Is he campaigning for the job? He certainly put himself out there in today's NY Times editorial.
Here's the crux of his argument:
Without that bailout, Detroit will need to drastically restructure itself. With it, the automakers will stay the course — the suicidal course of declining market shares, insurmountable labor and retiree burdens, technology atrophy, product inferiority and never-ending job losses. Detroit needs a turnaround, not a check.
His solution is all about the tough love for all parties concerned -- management, labor and even shareholders:
on't ask Washington to give shareholders and bondholders a free pass — they bet on management and they lost. The American auto industry is vital to our national interest as an employer and as a hub for manufacturing. A managed bankruptcy may be the only path to the fundamental restructuring the industry needs.
He talks about a culture change on both the side of management and of labor, and makes a convincing case about leaving the "enmity" between the two behind. It's funny, but it almost sounds like he's calling for bipartisanship, and in some ways he's right -- a political solution is the path to an economic solution for this industry.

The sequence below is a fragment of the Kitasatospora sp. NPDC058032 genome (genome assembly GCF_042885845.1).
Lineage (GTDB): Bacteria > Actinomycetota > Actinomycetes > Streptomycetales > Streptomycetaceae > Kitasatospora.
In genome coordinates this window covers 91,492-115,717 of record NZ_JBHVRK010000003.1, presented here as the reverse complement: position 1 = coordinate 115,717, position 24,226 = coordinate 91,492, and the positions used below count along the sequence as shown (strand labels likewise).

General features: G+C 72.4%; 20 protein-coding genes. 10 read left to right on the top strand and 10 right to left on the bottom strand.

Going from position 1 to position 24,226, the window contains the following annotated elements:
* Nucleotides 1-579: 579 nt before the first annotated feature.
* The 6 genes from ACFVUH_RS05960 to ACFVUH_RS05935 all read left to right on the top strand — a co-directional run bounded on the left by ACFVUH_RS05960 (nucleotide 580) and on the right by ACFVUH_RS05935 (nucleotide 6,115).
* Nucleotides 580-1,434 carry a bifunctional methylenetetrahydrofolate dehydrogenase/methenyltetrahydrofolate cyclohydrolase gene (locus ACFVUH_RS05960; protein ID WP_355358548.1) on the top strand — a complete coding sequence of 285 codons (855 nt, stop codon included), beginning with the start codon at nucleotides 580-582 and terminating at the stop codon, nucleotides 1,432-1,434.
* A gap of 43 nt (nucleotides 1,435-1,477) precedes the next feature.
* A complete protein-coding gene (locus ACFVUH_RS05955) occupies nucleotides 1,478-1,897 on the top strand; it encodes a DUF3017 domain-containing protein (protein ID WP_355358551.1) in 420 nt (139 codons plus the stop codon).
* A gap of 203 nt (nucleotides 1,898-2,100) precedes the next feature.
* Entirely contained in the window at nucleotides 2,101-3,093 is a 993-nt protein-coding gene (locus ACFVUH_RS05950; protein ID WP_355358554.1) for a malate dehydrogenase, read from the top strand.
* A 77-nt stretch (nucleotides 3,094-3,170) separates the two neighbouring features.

As Time's Michael Scherer points out, it's more than a little ironic for Romney -- who campaigned and won in the Republican primary by railing against John McCain's "straight talk" about the future of the auto industry -- to call for bankruptcy and radical restructuring.
It was Romney, after all, who won the Michigan primary by attacking John McCain for telling voters that some manufacturing jobs "are not coming back."
Romney the Politician always seemed to be pandering to one group or another. . .But Romney the Businessman is another thing altogether. The same thing that made him a lousy candidate--an obsession with seeing everything as a Harvard Business School case study--makes him the kind of person you want to listen to in a corporate financial crisis.
However, for any deal to be successful going forward, it has to have buy-in from all affected parties, and although they might all (especially shareholders) be feeling a little battered these days, it's not likely that Romney's brand of tough love would be high on anyone's holiday wish list.
Of course, that doesn't mean that it shouldn't happen. What do you think?